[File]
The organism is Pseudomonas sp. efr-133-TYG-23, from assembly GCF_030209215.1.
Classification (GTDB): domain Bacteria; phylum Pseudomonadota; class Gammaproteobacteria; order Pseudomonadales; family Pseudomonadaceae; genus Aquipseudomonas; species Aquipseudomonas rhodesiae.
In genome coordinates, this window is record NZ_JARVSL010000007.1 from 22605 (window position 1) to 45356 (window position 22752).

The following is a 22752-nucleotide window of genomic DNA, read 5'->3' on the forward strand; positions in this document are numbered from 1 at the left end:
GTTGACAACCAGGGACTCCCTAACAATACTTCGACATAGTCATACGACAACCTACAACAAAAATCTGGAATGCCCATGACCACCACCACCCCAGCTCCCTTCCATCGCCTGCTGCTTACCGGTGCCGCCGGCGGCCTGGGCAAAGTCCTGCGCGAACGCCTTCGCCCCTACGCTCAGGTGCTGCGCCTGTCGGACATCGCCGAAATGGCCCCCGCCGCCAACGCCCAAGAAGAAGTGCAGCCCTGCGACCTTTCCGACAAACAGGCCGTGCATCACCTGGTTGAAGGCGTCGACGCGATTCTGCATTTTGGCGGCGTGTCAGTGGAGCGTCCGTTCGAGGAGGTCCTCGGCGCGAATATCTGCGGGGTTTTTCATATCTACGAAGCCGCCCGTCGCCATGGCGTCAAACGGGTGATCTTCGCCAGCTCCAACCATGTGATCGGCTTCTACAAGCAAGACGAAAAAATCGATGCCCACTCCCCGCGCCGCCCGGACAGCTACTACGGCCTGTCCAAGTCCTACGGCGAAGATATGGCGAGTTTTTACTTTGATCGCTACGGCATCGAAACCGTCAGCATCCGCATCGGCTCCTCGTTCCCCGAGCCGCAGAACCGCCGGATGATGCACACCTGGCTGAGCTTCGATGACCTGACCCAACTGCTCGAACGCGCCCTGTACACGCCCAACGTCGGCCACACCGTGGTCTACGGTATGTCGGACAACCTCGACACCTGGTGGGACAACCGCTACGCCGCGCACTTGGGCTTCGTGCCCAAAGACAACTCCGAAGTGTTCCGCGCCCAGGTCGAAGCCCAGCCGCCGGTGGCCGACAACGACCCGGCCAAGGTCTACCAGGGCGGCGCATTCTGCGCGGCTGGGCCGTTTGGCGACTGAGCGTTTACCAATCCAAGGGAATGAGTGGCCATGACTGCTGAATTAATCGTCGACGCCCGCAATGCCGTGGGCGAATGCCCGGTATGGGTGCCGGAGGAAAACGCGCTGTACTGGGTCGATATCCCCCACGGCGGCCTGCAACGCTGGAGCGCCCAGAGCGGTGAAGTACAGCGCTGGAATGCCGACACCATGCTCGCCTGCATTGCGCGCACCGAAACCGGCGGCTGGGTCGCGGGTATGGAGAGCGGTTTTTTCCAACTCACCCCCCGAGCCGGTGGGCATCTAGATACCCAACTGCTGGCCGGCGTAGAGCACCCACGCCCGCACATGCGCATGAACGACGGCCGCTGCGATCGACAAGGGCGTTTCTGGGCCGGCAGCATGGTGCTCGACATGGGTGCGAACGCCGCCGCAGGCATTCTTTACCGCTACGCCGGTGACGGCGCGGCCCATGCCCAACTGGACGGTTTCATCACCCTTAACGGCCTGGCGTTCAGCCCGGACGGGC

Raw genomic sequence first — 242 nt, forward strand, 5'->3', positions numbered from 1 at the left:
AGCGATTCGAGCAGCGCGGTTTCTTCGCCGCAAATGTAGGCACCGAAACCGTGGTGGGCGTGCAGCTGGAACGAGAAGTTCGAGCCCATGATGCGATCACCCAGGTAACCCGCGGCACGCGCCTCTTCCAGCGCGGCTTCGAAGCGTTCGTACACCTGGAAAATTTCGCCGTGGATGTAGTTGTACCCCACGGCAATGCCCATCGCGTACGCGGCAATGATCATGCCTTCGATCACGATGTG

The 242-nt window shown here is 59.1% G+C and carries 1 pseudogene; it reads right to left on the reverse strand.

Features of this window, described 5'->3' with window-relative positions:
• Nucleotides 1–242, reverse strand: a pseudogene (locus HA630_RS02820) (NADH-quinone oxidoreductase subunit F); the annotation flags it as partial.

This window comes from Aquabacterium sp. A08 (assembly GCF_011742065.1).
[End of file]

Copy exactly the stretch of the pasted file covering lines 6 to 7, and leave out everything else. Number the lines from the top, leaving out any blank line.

Raw genomic sequence first — 242 nt, forward strand, 5'->3', positions numbered from 1 at the left:
AGCGATTCGAGCAGCGCGGTTTCTTCGCCGCAAATGTAGGCACCGAAACCGTGGTGGGCGTGCAGCTGGAACGAGAAGTTCGAGCCCATGATGCGATCACCCAGGTAACCCGCGGCACGCGCCTCTTCCAGCGCGGCTTCGAAGCGTTCGTACACCTGGAAAATTTCGCCGTGGATGTAGTTGTACCCCACGGCAATGCCCATCGCGTACGCGGCAATGATCATGCCTTCGATCACGATGTG